In 1973, the rare syndrome of uncombable hair or ‘pili trianguli et canaliculi‘ was described by a Toulouse dermatologist. More than 40 years later, Michel Simon, Inserm research director his colleagues at the ‘Epidermal Differentiation and Rheumatoid Autoimmunity’ Unit [UDEAR] (Inserm/CNRS/Toulouse III – Paul Sabatier University) have identified its genetic cause. These results are published in The American Journal of Human Genetics.
Uncombable hair syndrome is a rare disease of the hair, the prevalence of which is unknown. It generally begins during childhood between 3 months and 12 years. Dry and unruly, the hair of affected children becomes gradually silver-blond or straw coloured. Hairs stand up on the scalp and grow in all directions. It is impossible to comb it or to flatten it with a comb. In detail, scanning electron microscopy reveals a longitudinal groove running their entire length, with a triangular or kidney-shaped cross-section. However, this syndrome is not disabling and undergoes spontaneous at the end of childhood.
he researchers, working with a team from the Human Genetics Institute at Bonn University and dermatologists or geneticists from 7 different countries, have discovered that the disease is due to recessive mutations of a trio of genes that contribute to forming the hair: the gene coding for one of its structural components, trichohyalin (TCHH); or two genes coding for enzymes that take it in turns as target: peptidyl-arginine deiminase 3 (Pad3) and transglutaminase 3 (TGase3).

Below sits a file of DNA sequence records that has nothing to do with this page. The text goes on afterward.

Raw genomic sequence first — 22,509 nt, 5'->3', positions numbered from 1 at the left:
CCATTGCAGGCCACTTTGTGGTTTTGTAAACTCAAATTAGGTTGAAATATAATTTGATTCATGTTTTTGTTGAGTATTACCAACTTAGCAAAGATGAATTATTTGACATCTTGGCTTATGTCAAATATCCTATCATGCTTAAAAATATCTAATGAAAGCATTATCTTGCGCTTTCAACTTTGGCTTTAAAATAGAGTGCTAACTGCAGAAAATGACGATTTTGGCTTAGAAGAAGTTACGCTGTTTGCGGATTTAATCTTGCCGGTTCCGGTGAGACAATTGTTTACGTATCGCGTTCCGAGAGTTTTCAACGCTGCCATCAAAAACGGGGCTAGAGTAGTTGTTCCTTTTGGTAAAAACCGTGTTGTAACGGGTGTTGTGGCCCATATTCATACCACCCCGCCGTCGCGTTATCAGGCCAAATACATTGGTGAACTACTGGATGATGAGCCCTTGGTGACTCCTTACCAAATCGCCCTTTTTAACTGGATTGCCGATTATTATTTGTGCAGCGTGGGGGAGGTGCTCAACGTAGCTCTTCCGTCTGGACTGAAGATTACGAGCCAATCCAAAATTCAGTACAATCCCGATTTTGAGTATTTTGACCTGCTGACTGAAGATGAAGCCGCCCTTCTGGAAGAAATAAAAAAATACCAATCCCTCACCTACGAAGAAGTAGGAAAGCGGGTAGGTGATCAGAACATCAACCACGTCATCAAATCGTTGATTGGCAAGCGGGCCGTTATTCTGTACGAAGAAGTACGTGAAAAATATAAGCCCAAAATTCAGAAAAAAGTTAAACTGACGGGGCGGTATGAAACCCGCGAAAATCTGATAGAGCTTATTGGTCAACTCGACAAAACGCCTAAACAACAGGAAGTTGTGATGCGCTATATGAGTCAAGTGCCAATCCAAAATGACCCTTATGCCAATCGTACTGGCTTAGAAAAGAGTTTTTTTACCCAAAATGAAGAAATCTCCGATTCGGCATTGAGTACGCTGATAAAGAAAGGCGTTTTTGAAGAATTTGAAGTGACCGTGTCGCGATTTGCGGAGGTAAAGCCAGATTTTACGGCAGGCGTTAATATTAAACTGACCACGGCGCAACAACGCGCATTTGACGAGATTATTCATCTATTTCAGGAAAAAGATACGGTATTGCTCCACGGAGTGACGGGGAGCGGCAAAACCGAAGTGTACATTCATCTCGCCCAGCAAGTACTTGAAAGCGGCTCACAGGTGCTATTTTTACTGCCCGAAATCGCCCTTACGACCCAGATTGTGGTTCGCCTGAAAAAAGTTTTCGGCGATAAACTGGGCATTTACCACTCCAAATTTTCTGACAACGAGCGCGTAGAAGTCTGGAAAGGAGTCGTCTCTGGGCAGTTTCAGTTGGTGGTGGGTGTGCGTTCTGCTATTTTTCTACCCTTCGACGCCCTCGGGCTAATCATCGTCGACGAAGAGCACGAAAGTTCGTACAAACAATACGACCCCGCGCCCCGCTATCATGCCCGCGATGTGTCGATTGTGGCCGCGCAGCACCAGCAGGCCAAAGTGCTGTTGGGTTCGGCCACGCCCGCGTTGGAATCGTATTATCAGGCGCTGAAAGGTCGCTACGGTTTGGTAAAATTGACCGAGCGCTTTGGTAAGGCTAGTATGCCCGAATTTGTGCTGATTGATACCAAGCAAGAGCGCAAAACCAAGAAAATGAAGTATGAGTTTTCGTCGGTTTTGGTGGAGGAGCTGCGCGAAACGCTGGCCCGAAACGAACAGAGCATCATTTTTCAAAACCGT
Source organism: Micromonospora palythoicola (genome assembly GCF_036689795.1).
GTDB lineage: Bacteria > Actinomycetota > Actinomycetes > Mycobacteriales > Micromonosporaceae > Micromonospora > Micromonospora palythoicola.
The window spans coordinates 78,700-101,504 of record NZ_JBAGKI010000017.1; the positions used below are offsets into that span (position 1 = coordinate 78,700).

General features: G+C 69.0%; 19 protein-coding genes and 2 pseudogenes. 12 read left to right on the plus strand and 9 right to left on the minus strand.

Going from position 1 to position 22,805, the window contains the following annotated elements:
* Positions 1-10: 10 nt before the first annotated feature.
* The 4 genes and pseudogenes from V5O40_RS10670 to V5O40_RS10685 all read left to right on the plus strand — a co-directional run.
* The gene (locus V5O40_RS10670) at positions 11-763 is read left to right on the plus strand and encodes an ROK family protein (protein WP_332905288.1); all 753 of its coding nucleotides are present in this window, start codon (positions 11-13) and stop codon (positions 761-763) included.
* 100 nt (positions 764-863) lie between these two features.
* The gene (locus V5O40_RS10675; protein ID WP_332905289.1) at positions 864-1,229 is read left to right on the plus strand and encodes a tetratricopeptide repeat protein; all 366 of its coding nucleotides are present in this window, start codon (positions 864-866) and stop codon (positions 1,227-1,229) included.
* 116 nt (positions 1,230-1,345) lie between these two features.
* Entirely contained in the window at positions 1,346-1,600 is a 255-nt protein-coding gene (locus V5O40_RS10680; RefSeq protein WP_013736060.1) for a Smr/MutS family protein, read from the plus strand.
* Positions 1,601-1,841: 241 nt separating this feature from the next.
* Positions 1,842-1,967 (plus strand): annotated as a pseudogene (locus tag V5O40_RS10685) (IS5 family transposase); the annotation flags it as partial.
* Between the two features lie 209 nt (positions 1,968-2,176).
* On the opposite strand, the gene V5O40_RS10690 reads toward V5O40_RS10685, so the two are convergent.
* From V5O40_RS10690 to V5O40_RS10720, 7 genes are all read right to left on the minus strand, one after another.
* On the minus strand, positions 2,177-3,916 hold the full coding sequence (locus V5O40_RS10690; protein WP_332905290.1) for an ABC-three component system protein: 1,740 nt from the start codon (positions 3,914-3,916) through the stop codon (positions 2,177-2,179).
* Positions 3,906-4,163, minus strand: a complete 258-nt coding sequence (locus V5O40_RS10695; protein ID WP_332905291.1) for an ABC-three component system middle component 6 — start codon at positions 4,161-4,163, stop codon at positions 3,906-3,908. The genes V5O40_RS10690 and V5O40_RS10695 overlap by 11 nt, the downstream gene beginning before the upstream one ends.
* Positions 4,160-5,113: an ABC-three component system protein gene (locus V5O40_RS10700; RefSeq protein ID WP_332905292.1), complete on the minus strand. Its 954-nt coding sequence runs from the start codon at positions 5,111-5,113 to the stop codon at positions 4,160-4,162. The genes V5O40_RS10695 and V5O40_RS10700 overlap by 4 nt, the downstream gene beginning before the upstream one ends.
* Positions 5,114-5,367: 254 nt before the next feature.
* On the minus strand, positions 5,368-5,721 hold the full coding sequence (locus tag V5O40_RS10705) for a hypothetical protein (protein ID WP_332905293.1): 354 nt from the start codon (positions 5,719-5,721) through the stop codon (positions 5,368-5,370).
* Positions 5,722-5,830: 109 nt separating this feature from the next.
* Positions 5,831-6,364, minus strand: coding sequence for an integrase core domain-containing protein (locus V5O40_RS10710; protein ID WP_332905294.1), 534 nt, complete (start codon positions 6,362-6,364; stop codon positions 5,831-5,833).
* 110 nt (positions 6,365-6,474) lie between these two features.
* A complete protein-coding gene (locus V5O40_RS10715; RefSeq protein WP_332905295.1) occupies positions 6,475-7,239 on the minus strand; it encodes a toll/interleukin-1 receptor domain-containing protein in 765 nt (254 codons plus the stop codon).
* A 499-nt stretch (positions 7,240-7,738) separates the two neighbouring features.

Furthermore, the researchers have also shown, in mice, that inactivating the Pad3 gene alters the shape of the fur and whiskers of animals, as had already been reported in TGase3-deficient mice.
In conclusion, the absence of TCHH or failure of the biochemical cascade that results in stiffening the hair stem are responsible for the hair formation abnormalities characteristic of uncombable hair syndrome or ‘pili trianguli et canaliculi‘.
“These results, as well as describing the molecular cause of the disease and enabling better diagnosis, provide knew knowledge about the hair and the mechanisms of its formation£ concludes Michel Simon, Inserm research director.
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Although extremely rare, the syndrome has long been known. It was brought to public awareness by the famous literary figure ‘Struwwelpeter’ created by children’s author Heinrich Hoffmann in 1845. The book was subsequently translated into English by Mark Twain as ‘Slovenly Peter’. Although he never said so, one might even think that it inspired director Tim Burton to make his film Edward Scissorhands.
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